Sandy Hinson was furious when Missouri Republicans recently passed a law forbidding local minimum wage hikes throughout the state. The 72-year-old Kansas City janitor had hoped her city would boost its wage floor this year and give her low-income colleagues a much-needed raise.
But now Hinson is plotting her revenge. She and fellow activists plan to round up signatures for a statewide referendum proposing a $12 minimum across Missouri, according to Hinson’s union, the Service Employees International Union Local 1. If a higher wage floor can be set only by the state, Hinson said, then that’s just what they’ll have to do.
“I’m boiling mad,” Hinson, who earns $10.70 per hour cleaning an office building, said of the statewide ban on local minimum wage ordinances. “We need a raise. We need a minimum wage high enough so that you can raise a family.”
The signature gathering will begin Tuesday.
The referendum effort is the latest front in the battle over so-called preemption laws. As more local jurisdictions choose to raise their minimum wages, Republican lawmakers and governors are implementing statewide laws that make it illegal to do so. At least 18 states now have minimum wage preemption laws on the books, most of them passed in just the last few years.
Missouri’s may be the most controversial. Earlier this summer, the General Assembly’s GOP majority passed a law outlawing local wage floors higher than the state level of $7.70; Eric Greitens, the state’s Republican governor, passively approved the measure. The new law had the effect of making St. Louis’ new minimum wage of $10 (its first step toward $11 began in May) illegitimate. The city’s minimum wage is slated to revert to $7.70 on Aug. 28 in order to comply with the preemption law.
Backers of the higher minimum wage said it was unnecessarily cruel to rescind a raise for thousands of the lowest-earning workers in St. Louis. In July, HuffPost spoke to a grocery store employee whose pay rate would be going backward, from $10 to $8.30, due to the new statewide law. “It borders on disgraceful,” Dennis Shaw said.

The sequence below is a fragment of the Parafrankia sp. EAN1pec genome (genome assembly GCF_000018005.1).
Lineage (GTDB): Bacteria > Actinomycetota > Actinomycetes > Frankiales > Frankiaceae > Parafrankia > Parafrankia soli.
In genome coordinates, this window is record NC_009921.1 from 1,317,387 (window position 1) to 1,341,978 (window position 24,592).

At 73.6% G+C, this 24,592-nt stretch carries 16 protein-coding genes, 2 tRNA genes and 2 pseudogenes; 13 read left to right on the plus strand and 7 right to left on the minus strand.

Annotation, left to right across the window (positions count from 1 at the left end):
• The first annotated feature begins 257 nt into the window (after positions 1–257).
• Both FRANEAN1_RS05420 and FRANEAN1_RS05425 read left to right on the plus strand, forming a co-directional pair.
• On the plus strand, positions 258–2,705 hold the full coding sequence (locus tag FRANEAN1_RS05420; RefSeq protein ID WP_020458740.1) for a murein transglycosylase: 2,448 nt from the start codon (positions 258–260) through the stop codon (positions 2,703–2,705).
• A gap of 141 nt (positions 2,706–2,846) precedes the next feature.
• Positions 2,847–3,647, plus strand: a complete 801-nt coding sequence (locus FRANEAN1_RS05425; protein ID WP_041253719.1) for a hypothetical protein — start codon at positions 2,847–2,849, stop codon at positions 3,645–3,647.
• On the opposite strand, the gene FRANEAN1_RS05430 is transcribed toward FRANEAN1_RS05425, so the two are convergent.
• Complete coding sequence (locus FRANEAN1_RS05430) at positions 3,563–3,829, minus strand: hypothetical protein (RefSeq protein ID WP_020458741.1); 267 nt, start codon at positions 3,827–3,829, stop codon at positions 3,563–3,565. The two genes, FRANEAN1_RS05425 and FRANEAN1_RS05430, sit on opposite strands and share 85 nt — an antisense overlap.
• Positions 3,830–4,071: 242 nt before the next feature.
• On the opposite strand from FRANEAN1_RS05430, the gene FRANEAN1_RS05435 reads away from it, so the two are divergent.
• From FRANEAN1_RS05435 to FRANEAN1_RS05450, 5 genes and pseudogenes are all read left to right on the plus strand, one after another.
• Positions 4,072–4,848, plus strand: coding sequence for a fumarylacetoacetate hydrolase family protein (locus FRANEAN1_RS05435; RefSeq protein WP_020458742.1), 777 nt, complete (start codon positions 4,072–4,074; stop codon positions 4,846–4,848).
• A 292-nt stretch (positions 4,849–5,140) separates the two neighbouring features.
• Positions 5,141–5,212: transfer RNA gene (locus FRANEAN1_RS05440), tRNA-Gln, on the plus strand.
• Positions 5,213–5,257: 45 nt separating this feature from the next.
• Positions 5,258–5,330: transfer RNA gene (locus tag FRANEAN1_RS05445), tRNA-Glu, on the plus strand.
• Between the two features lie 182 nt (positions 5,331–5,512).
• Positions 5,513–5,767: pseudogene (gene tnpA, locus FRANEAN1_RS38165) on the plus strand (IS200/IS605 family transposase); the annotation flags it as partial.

SEIU and its allies hope the state Republicans’ preemption maneuver will backfire on them. Their proposal would raise the Missouri minimum to $8.60 in 2019; then it would increase 85 cents per year until it hits $12 per hour in 2023. After that, it would be tied to an inflation index so that it increases or decreases annually with the cost of living.
In theory, if the referendum goes on the ballot and voters approve it, Republicans in the statehouse could still pass legislation to nullify it. But that would be a politically dicey scenario: The legislators would be flouting the will of voters in their own districts.
We need a raise. We need a minimum wage high enough so that you can raise a family. Sandy Hinson, Kansas City janitor
Ballot referendums have become a popular way for activists to raise the minimum wage, in large part because the public tends to back such measures. Most polling shows support for a higher minimum wage to be extremely high among Democrats but also strong among independents and many Republicans as well. Voters in several red states ― Arizona, Arkansas, South Dakota and Nebraska ― have recently signed off on higher statewide minimums.